Skip to main content

Python 2.7 vs 3.6 in 2018

Python 3 now has 75% adoption and Python 2 has 25%, at least according to the Python developers survey 2017 referenced on,  however google trends doesn't seem to show this.

The following graph is from google trends, comparing 2.7 vs 3.4, 3.5, 3.6, and 3.7. I would expect to see a much greater difference if 2.7 has only 25% usage.

It does appear in the end of the 12 month graph that Python 3.6 is finally about to surpass 2.7, but has not yet done so. The 5 year trend shows that both 2.7 and 3.6 are both growing but 3.6 is catching up quickly. 

It's interesting that the data in the latest report does not seem to correlate to the 5 year graph. While "in 2016 60% were using Python 2 compared with 40% for python 3" is clearly shown in the graph,  the latest report of 75% using python 3 vs 25% using python 2 does not appear to be accurate. It appears to be more of a 50% - 50% or 40% - 60% split if you account for all the python 3 versions.

I use duck duck go, and Python 2.7 results still always show up first. What do you think? Did 3.x finally actually pass 2.7? What explains the disparity between the report and google trends data?

If you're wondering, I use both versions.


  1. My guess is that although people are preferring Python 3 for new development, the majority of *running* software is still on Python 2. The PyPI download statistics should be a good indication of the latter: you can query them at :

    substr(details.implementation.version, 0, 3) as ver,
    COUNT(*) as downloads,
    GROUP BY ver order by downloads desc

    1 2.7 96835255
    2 3.6 19353614
    3 null 18605539
    4 3.5 10602418
    5 3.4 4737409
    6 2.6 940158
    7 2.4 146161
    8 3.7 107378

    Compared to the same period in 2017:

    1 2.7 100867390
    2 null 35321706
    3 3.5 9847261
    4 3.4 5853988
    5 3.6 4433603
    6 2.6 3319993
    7 3.3 294804
    8 2.4 106793


Post a Comment

Popular posts from this blog

Kivy vs React-Native for building cross platform mobile apps

I've built three apps now using Kivy and one with React-Native, just wanted to share my thoughts on both. Just a warning, I am strongly biased towards python and this is all based on opinion and experience and is thus worth what you pay for it. I don't claim to be an expert in either of these, just have worked with each for several months.  If something is incorrect I'd love to hear advice. Kivy Demo of one of the apps Pros: Nice to be able to run natively on the desktop WITHOUT a simulator Python is easy to work with Use (almost) any python library Very easy to create custom widgets Kivy properties and data binding just work. Way nicer than React's "state" / flux / redux whatever you want to call it (stupid?).  Native interfaces (pyjnius) and (pyobjc) Runs and feels pretty smooth Cons: Default widget toolkit looks like Android 4.4. Requiring you use your own widgets or a theming kit like KivyMD  if styling bothers you Creating dy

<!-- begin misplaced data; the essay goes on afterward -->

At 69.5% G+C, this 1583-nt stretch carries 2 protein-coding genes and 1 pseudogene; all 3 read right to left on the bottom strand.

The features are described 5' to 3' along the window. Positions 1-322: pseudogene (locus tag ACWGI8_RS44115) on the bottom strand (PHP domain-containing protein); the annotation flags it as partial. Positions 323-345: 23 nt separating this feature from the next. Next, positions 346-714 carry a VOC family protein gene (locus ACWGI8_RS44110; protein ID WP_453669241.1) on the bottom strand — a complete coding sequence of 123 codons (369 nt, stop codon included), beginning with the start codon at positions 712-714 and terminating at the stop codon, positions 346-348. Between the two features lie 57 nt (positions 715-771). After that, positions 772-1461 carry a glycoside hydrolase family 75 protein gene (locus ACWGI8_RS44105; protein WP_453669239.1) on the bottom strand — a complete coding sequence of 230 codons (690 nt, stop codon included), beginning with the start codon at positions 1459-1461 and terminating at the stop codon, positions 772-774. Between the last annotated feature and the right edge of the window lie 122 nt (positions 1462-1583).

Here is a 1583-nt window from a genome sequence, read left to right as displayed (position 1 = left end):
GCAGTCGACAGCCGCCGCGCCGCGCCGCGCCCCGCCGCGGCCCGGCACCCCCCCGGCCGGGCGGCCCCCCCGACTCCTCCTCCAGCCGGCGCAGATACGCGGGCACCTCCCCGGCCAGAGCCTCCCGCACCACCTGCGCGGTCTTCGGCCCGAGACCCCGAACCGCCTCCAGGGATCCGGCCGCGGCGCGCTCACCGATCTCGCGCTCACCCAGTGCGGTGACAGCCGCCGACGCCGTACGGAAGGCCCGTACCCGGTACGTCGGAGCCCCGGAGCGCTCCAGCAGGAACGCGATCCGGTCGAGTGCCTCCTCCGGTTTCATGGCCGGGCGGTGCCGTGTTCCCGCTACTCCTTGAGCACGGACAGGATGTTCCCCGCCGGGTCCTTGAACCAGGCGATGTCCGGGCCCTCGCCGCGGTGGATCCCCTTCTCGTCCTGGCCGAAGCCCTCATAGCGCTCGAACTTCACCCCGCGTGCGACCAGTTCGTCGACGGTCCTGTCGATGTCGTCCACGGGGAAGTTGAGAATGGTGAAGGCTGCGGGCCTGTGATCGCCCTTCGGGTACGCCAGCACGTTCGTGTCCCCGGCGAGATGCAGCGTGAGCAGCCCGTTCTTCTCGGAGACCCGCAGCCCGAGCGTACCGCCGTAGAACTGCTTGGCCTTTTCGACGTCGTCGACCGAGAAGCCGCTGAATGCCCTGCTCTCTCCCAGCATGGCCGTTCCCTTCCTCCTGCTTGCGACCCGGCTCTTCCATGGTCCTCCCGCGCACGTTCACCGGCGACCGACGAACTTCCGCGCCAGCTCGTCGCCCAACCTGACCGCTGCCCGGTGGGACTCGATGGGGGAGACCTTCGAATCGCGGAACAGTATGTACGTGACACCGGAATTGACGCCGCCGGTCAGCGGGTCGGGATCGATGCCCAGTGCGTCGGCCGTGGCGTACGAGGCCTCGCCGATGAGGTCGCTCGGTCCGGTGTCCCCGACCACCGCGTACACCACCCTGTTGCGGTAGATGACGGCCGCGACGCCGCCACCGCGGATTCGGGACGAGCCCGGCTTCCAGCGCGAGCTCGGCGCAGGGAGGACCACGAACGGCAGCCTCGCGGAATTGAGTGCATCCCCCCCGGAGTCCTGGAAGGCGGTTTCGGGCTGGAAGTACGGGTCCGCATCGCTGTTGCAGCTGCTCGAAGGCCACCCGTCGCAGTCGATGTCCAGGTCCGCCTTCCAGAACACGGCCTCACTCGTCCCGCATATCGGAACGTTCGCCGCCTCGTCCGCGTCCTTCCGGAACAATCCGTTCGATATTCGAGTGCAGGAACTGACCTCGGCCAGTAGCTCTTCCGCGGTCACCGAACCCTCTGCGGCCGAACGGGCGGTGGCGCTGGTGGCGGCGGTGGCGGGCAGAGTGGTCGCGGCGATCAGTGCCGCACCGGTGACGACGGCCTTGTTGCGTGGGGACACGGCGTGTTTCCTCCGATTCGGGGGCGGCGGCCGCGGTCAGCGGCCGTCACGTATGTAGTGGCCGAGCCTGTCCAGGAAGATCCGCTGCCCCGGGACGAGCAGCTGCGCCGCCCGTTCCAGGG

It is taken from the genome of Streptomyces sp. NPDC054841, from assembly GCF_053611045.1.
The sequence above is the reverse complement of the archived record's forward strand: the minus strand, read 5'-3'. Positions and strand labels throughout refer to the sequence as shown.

Control Systems in Python - Part 1 - Bode and Step Response

I hate matlab with passion, yet sadly, nearly everyone uses it.  I'm a fan of Python and open source stuff so here's a simple article on how to do some common control systems stuff in Python. First we need to make sure the environment is setup. Install IPython (or you can use any other python shell, but a unicode supported shell is preferred) Install python-control (numpy, scipy) Install sympy These should do if your on Ubuntu/debian: sudo apt - get install python - sympy python-numpy python-scipy python-matplotlib ipython Then you need to install python control, see How to download and install python-control Intro to using Sympy Open ipython and run the following: import sympy from sympy import * sympy.init_printing() s = Symbol('s') Now we can do things like define transfer functions using the symbolic variable s. We can expand the bottom using the .simplify() method and we can do something more complex like... which is really nice because it

A look at Chaquopy the Python SDK for Android

I recently heard about chaquopy - A "Python SDK for Android" and was really excited. There's already a demo app on the Play store for python 2 and python 3. As the author of enaml-native , I had to take a look to see how others are trying to tackle the python on android challenge.  So here's a short review and discussion of my initial thoughts on chaquopy. Demo I encourage you to try out the demo yourself to get a feel for it, but here's a short demo of what it does. Initial thoughts. It starts reasonably fast (about 3-4 seconds on my phone).  There's a noticeable delay when starting the python activity on my phone (much smoother on the emulator), but other than that the widgets look great and interaction is smooth! The apk is 11.54 MB and the app is only 18 MB installed (21MB if you include the cache), which is very good for bundling python! Also, the build process was a piece of cake!  I cloned the repo, opened in android studio, pressed play,